If someone displays these 9 subtle behaviors, they’re probably more introverted than you realize

Introverts get more attention than they used to – which, being introverts, they may not particularly appreciate.

The idea that some people are extroverts, who are energized by spending time with others, while others are introverts, who are energized by spending time alone, goes all the way back to the groundbreaking theories of psychologist Carl Jung.

But in recent years, this distinction between introverts and extroverts has received more attention than ever, and has become a part of popular culture.

Whenever that happens, misunderstandings usually creep in.

Introverts aren’t necessarily shy or antisocial. And because many introverts know that we live in a world that responds better to extroverted qualities than introverted ones, they can do a good job of hiding their true introverted nature.

But there are some subtle behaviors that can tip you off that someone may be more of an introvert than you think.

Keep an eye out for these signs of someone who is happy with their own company.

1) They prefer small groups

Contrary to what some people believe, introverts are absolutely capable of being part of large groups, whether that’s at social events or at work. But it’s also generally true that given the choice, they prefer smaller groups or one-on-one interaction.

For an introvert, large groups can often be overwhelming. Generally, they prefer to be in small groups or even dealing with people one-on-one where they can focus on what’s being said and on what they want to say.

In these settings, introverts can be very engaging and charming. They will tend to seek out situations like this instead of larger groups.

2) They speak thoughtfully

One of the key characteristics of introverts is that they often speak more thoughtfully than other people.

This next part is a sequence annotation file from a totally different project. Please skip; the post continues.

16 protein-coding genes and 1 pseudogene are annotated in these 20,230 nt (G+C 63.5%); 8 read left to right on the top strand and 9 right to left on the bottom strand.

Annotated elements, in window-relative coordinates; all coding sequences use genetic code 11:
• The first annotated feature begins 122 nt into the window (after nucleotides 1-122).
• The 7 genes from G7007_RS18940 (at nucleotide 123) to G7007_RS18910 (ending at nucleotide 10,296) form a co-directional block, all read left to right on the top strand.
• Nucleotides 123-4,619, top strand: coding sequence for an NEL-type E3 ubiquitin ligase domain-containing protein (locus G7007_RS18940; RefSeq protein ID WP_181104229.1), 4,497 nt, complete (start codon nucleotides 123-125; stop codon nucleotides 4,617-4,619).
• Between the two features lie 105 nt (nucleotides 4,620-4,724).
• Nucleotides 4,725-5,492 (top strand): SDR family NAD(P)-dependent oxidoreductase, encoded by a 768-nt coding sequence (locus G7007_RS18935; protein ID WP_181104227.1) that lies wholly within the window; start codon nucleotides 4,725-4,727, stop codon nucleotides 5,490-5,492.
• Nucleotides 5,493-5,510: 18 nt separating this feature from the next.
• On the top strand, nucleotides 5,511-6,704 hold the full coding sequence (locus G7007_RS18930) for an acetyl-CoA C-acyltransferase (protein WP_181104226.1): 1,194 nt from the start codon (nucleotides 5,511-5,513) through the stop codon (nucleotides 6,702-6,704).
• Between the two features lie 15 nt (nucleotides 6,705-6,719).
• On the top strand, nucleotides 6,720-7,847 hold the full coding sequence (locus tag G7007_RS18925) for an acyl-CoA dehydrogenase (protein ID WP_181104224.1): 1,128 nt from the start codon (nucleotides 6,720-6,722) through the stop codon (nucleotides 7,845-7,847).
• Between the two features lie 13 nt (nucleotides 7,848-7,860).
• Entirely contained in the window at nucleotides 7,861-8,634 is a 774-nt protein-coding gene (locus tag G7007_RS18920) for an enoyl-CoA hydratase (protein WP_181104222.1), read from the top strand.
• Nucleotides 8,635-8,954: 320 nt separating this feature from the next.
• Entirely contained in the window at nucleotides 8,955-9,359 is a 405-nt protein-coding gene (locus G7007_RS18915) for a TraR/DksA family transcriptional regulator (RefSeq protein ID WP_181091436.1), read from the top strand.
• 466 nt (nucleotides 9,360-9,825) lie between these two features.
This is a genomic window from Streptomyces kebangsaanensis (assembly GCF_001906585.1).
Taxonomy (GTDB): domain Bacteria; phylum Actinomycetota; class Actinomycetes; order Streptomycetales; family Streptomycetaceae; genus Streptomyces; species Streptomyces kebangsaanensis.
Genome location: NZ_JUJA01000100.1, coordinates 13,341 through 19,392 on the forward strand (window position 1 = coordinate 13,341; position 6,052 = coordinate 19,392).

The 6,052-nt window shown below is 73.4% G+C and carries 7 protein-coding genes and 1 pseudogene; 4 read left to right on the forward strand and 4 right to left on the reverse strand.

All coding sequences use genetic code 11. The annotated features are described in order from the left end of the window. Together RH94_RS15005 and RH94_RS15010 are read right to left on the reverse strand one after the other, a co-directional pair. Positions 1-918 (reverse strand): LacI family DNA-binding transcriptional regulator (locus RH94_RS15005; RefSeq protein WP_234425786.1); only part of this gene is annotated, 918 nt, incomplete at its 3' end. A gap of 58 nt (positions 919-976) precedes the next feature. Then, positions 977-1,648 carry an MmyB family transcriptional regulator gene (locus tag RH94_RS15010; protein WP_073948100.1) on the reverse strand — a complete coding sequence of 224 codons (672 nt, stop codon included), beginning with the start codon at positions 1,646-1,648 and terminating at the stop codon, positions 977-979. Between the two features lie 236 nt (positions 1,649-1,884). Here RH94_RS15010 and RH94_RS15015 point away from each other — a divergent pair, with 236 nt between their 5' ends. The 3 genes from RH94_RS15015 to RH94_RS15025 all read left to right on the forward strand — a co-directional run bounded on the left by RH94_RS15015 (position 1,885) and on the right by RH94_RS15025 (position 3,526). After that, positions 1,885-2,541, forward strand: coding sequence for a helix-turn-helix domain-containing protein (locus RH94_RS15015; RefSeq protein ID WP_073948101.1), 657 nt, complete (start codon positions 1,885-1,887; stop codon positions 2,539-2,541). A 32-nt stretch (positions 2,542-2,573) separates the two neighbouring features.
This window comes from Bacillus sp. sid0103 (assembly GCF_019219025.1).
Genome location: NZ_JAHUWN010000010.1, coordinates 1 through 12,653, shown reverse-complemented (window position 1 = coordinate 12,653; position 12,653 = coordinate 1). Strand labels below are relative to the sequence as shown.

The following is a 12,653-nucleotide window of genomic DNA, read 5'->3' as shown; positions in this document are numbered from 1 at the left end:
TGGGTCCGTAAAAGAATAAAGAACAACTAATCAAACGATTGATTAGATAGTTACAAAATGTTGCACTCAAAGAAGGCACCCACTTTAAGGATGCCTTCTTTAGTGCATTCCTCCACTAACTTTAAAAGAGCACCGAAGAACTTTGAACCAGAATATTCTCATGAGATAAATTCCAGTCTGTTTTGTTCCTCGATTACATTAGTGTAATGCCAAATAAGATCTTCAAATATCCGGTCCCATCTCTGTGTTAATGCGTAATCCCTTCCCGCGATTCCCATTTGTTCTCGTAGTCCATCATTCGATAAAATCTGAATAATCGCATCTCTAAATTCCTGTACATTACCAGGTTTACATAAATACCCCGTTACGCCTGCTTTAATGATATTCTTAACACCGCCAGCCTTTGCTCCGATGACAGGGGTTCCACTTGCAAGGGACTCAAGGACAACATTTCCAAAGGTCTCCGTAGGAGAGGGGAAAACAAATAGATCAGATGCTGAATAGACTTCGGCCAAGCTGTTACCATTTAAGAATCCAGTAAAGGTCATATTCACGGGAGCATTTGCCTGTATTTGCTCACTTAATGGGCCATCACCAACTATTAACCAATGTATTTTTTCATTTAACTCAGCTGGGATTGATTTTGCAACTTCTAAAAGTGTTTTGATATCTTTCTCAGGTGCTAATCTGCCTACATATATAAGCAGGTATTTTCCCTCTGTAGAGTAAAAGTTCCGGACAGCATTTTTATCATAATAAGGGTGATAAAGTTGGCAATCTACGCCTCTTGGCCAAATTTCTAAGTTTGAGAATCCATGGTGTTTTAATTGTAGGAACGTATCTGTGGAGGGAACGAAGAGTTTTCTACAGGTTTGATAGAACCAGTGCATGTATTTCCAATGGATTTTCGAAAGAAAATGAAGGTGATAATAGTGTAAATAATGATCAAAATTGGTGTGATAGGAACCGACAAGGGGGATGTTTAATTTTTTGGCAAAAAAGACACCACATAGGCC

“Just as introverts are less likely to volunteer in public situations, they are also less likely to volunteer opinions or advice in less public settings,” writes psychologist Susan Krauss Whitbourne.

“Because of this, and because your advice may indeed be highly valued, it’s likely that if you’re constantly being asked “What do you think?” it might suggest that your behavior sends cues to others of your inner desire to focus your attention and thoughts inward,” she adds.

Introverts spend a lot of time thinking quietly by themselves. That means they often have real insight to offer and thoughtful opinions that go deeper than those of most people.

So if you know someone who seems to have thought things through more than most, it might be a sign that they are more introverted than you think.

3) They aren’t as interested in small talk

This is one of the classic signs of an introvert. And it’s one I struggle with myself.

I know that small talk is important. It’s those little conversations about nothing that help people feel at their ease around us and keep the wheels of social interaction turning.

But like most introverts, I would rather be having deeper, more meaningful conversations than chatting about the weather.

That doesn’t mean introverts can’t play the game. Lots of introverts have learned how to make small talk, but if you look closely, you may be able to tell that their hearts are not really in it.

They would far rather be discussing big ideas than saying things just for the sake of saying them.

4) They have solitary hobbies

Not only is time alone a good thing for introverts; it’s something they absolutely need.

It’s how introverts recharge their social batteries in a world that often seems too loud for them.

For that reason, they may engage in hobbies they can do alone.

Maybe they read a lot. Maybe they do puzzles, or work in the garden by themselves.

Maybe they go hiking alone, or travel solo.

Having solitary hobbies doesn’t necessarily mean someone is an introvert. But it is a good sign that they enjoy spending time alone, and that may very well mean they are more introverted than you think.

5) They listen more and speak less

pic2008 If someone displays these 9 subtle behaviors, they're probably more introverted than you realize

Because they are content to listen more and speak less, introverts often make the best listeners.

“As an introvert, your listening to talking ratio is higher,” says career coach and author of author of Self Promotion for Introverts Nancy Ancowitz. “You tend to be processing things quietly in your head as opposed to out loud, which adds noise to the conversation.”